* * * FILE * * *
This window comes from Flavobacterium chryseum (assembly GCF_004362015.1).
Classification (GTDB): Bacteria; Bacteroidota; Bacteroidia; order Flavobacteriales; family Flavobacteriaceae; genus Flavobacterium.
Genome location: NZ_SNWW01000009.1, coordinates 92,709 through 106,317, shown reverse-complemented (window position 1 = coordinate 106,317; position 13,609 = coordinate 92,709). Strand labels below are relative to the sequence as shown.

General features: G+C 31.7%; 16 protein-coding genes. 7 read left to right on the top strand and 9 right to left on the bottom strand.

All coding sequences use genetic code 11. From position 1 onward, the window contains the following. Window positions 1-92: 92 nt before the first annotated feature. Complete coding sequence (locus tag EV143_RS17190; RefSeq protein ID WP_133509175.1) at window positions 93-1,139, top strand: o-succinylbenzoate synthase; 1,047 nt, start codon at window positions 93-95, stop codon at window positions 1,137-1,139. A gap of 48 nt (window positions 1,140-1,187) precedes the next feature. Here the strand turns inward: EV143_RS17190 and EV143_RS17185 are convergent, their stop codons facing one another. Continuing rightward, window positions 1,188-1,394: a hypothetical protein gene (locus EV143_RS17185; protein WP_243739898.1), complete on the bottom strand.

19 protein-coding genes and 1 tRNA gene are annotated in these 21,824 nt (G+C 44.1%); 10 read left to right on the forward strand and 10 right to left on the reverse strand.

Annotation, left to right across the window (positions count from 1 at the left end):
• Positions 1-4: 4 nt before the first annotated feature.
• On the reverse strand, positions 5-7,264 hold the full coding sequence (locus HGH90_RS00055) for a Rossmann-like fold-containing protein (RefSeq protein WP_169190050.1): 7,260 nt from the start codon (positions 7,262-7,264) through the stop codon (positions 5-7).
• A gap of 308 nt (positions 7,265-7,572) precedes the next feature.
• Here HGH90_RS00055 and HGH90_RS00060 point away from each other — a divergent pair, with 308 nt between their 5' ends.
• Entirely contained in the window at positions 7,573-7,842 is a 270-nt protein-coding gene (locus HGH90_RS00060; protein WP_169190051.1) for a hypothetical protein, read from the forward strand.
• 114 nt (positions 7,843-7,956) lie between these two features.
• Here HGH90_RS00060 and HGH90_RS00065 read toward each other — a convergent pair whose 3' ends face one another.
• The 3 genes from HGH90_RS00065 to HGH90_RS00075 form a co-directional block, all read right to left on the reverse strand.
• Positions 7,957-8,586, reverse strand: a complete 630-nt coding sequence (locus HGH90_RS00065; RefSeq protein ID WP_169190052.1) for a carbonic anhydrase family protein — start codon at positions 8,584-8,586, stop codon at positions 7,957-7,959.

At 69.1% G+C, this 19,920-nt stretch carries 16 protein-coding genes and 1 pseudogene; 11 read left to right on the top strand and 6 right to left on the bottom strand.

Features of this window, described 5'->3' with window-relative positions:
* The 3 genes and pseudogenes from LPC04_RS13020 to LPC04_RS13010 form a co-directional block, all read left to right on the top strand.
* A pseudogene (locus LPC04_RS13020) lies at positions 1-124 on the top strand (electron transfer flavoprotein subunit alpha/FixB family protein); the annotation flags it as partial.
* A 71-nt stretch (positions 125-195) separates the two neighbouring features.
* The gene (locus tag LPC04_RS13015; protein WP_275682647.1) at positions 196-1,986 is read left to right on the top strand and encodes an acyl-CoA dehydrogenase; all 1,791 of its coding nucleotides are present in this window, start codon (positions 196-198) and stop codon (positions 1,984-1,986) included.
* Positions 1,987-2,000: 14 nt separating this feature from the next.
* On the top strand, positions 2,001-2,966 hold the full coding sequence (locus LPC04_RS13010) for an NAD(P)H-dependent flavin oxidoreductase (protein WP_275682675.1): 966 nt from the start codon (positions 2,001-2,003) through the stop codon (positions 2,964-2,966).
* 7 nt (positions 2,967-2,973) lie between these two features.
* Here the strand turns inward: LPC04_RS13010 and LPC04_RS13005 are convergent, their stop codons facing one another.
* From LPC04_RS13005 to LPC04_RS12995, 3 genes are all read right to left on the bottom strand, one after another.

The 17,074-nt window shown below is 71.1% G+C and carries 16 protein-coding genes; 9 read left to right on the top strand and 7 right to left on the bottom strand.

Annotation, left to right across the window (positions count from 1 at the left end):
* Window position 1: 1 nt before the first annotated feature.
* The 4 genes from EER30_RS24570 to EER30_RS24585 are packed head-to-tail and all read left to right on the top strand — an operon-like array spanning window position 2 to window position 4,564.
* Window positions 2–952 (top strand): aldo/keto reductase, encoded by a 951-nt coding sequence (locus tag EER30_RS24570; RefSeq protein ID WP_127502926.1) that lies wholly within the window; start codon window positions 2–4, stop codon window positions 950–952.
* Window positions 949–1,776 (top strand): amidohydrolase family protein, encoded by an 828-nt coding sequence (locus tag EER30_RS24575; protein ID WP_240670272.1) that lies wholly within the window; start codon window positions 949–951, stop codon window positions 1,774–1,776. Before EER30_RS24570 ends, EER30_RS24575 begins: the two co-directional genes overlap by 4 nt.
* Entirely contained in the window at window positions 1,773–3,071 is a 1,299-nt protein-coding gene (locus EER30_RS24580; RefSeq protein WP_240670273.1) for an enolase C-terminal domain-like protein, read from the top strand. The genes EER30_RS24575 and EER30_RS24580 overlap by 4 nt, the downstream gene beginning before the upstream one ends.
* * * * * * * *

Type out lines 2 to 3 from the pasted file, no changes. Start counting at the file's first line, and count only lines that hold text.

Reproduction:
Classification (GTDB): Bacteria; Bacteroidota; Bacteroidia; order Flavobacteriales; family Flavobacteriaceae; genus Flavobacterium.
Genome location: NZ_SNWW01000009.1, coordinates 92,709 through 106,317, shown reverse-complemented (window position 1 = coordinate 106,317; position 13,609 = coordinate 92,709). Strand labels below are relative to the sequence as shown.